Consent and Minors
Many organisations support and work with children. With this, special considerations must be implemented to protect children’s personal data. The Irish Government has set the digital age of consent for a child at 13. GDPR sets it at 16. Therefore, organisations may have to seek consent from a parent or guardian. You need to be able to verify that person giving consent on behalf of a child is allowed to do so and any privacy statements will need to be written in language that children can understand.
The Irish DPC has given advice regarding donations to Charities by SMS:
- the use of the phone numbers of donors for further electronic contact or to be put on a marketing database, may take place only where the phone subscriber concerned has actively opted in, to such use of their phone number in the knowledge that it will be used to contact them for direct debit and /or marketing/promotional purposes;
- it is not acceptable or lawful for a charity to place a donor's phone number on a marketing database, solely on the basis that the phone subscriber concerned made a donation to the charity using the SMS method; and
- the charity must have unambiguous (fully informed and voluntary) consent to send marketing or promotional messages or to make marketing or promotional phone calls to mobile phone numbers. ‘Opted-in’, phone subscribers must also be given the opportunity to ‘opt-out’ of marketing in each marketing communication which is subsequently sent to them.
Direct Marketing is a form of advertising which allows organisations to target individuals directly through a variety of media. Unlike mass advertising (television ads/radio etc.) which is presented to everyone, direct marketing is presented only to people who are suspected to have an interest or a need for an organisations’ products or services based on the information gathered about them.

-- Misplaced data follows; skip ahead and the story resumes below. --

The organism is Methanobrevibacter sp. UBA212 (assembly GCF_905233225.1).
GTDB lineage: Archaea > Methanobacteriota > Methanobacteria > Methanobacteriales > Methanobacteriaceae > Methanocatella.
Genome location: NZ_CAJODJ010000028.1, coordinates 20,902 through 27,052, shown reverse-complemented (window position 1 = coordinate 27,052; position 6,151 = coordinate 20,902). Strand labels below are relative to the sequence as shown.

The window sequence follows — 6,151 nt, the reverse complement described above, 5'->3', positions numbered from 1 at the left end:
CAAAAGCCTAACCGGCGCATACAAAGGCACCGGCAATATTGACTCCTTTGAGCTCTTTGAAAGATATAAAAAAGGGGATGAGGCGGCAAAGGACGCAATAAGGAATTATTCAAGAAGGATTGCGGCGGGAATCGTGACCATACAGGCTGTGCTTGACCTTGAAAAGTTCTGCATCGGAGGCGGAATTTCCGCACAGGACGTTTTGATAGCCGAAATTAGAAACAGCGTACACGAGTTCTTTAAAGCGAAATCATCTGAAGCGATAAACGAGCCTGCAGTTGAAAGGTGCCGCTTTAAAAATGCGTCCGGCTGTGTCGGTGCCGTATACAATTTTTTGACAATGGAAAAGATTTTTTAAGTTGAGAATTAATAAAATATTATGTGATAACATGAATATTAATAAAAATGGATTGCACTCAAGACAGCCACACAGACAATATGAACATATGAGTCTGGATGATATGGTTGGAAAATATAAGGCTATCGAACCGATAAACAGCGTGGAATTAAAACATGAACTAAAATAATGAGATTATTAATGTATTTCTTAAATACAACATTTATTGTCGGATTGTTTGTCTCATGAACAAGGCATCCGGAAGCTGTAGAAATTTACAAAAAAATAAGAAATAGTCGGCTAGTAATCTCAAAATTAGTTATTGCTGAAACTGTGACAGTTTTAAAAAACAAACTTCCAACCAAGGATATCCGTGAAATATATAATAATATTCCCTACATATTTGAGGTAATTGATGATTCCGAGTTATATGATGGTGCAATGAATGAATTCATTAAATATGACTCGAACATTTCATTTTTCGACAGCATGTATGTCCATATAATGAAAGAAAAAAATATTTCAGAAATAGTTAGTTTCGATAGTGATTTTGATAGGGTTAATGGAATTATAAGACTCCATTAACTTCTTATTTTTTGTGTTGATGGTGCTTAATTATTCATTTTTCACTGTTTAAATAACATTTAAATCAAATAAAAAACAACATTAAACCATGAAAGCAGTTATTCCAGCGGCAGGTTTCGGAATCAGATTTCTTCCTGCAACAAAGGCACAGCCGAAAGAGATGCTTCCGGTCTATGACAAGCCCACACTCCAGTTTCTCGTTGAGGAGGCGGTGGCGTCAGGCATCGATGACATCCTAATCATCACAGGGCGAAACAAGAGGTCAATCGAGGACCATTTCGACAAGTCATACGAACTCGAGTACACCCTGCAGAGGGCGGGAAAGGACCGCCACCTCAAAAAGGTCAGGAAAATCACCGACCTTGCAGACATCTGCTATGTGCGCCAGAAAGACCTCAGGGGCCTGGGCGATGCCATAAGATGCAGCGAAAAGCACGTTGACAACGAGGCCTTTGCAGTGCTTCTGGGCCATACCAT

Like SMS donations, obtaining consent correctly is essential for organisations who wish to carry out direct marketing.
The Charities Institute of Ireland issue guidelines on how to handle consent in terms of direct marketing:
- databases need to record the most recent status of consent for personal data collected;
- once again, charities will also need to be able to demonstrate ‘unambiguous’ consent; and
- if the organisation uses more than one type of consent wording (e.g. for websites, face to face, in-bound call, etc.) it is recommended that an electronic file comprising indicative copies of all past and present consent statements is kept. These will help to meet the GDPR requirement for evidence of consent, in the form of:
- status of consent (e.g. opt-in);
- channel (e.g. for marketing emails); and
- the purpose of communications.